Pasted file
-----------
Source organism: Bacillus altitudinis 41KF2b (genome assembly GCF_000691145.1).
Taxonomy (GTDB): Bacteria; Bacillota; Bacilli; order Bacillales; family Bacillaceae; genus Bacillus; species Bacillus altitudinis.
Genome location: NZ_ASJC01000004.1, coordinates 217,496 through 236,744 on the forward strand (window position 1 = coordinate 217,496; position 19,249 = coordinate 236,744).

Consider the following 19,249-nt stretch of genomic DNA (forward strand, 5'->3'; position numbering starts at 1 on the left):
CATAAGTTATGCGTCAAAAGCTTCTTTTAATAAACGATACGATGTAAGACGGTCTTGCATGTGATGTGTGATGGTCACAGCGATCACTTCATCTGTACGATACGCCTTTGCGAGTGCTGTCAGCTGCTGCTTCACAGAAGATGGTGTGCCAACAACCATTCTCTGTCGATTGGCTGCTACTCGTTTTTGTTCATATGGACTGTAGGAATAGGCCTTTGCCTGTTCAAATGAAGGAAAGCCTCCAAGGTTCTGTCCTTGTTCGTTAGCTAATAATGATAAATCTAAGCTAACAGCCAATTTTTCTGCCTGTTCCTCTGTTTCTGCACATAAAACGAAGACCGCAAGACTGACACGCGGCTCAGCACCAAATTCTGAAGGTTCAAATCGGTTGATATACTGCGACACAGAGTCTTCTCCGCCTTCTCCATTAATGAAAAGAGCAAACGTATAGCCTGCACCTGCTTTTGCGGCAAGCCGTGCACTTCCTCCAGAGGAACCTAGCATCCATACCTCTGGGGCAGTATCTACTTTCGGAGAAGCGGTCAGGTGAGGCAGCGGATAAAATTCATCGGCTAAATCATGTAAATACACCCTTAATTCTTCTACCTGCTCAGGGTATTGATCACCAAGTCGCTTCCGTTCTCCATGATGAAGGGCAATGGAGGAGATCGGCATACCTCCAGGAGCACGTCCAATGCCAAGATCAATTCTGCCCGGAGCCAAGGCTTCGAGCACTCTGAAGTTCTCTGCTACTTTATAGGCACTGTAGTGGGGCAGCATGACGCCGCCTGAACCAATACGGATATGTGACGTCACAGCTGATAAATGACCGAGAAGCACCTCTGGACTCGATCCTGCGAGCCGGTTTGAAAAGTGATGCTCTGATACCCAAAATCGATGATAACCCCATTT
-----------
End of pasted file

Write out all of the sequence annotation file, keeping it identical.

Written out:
Source organism: Bacillus altitudinis 41KF2b (genome assembly GCF_000691145.1).
Taxonomy (GTDB): Bacteria; Bacillota; Bacilli; order Bacillales; family Bacillaceae; genus Bacillus; species Bacillus altitudinis.
Genome location: NZ_ASJC01000004.1, coordinates 217,496 through 236,744 on the forward strand (window position 1 = coordinate 217,496; position 19,249 = coordinate 236,744).

Consider the following 19,249-nt stretch of genomic DNA (forward strand, 5'->3'; position numbering starts at 1 on the left):
CATAAGTTATGCGTCAAAAGCTTCTTTTAATAAACGATACGATGTAAGACGGTCTTGCATGTGATGTGTGATGGTCACAGCGATCACTTCATCTGTACGATACGCCTTTGCGAGTGCTGTCAGCTGCTGCTTCACAGAAGATGGTGTGCCAACAACCATTCTCTGTCGATTGGCTGCTACTCGTTTTTGTTCATATGGACTGTAGGAATAGGCCTTTGCCTGTTCAAATGAAGGAAAGCCTCCAAGGTTCTGTCCTTGTTCGTTAGCTAATAATGATAAATCTAAGCTAACAGCCAATTTTTCTGCCTGTTCCTCTGTTTCTGCACATAAAACGAAGACCGCAAGACTGACACGCGGCTCAGCACCAAATTCTGAAGGTTCAAATCGGTTGATATACTGCGACACAGAGTCTTCTCCGCCTTCTCCATTAATGAAAAGAGCAAACGTATAGCCTGCACCTGCTTTTGCGGCAAGCCGTGCACTTCCTCCAGAGGAACCTAGCATCCATACCTCTGGGGCAGTATCTACTTTCGGAGAAGCGGTCAGGTGAGGCAGCGGATAAAATTCATCGGCTAAATCATGTAAATACACCCTTAATTCTTCTACCTGCTCAGGGTATTGATCACCAAGTCGCTTCCGTTCTCCATGATGAAGGGCAATGGAGGAGATCGGCATACCTCCAGGAGCACGTCCAATGCCAAGATCAATTCTGCCCGGAGCCAAGGCTTCGAGCACTCTGAAGTTCTCTGCTACTTTATAGGCACTGTAGTGGGGCAGCATGACGCCGCCTGAACCAATACGGATATGTGACGTCACAGCTGATAAATGACCGAGAAGCACCTCTGGACTCGATCCTGCGAGCCGGTTTGAAAAGTGATGCTCTGATACCCAAAATCGATGATAACCCCATTT